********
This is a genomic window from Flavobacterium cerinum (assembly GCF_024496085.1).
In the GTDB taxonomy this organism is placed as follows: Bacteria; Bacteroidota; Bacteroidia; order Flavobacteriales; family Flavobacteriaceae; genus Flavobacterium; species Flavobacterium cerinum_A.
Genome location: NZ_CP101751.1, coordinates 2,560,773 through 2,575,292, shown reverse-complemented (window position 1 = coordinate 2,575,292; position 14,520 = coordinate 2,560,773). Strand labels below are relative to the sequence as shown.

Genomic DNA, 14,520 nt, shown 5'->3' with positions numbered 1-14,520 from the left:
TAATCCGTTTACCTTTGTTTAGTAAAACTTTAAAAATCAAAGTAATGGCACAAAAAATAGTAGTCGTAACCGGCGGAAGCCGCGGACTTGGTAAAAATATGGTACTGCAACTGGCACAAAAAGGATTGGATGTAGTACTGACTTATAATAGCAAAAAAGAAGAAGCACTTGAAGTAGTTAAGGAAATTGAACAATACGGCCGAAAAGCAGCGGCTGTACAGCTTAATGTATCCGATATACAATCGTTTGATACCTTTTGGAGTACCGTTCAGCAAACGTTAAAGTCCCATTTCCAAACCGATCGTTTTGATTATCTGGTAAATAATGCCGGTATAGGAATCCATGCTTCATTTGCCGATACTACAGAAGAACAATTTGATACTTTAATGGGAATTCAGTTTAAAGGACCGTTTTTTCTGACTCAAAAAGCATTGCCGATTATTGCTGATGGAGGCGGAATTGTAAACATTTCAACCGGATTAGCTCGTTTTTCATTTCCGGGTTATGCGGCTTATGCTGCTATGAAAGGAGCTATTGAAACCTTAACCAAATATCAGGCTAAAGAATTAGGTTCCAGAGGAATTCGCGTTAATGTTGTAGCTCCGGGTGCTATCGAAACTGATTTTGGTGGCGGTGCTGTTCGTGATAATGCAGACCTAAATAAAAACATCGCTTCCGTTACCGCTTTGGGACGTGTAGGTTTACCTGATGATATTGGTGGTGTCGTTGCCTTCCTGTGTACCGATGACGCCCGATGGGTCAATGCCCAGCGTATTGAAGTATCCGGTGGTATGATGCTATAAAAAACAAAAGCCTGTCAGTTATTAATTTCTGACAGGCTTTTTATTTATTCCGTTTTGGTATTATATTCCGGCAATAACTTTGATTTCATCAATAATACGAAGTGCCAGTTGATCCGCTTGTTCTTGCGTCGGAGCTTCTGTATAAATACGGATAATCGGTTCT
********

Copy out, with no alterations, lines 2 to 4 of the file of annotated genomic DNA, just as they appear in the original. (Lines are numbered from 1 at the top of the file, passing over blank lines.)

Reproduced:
In the GTDB taxonomy this organism is placed as follows: Bacteria; Bacteroidota; Bacteroidia; order Flavobacteriales; family Flavobacteriaceae; genus Flavobacterium; species Flavobacterium cerinum_A.
Genome location: NZ_CP101751.1, coordinates 2,560,773 through 2,575,292, shown reverse-complemented (window position 1 = coordinate 2,575,292; position 14,520 = coordinate 2,560,773). Strand labels below are relative to the sequence as shown.

Genomic DNA, 14,520 nt, shown 5'->3' with positions numbered 1-14,520 from the left: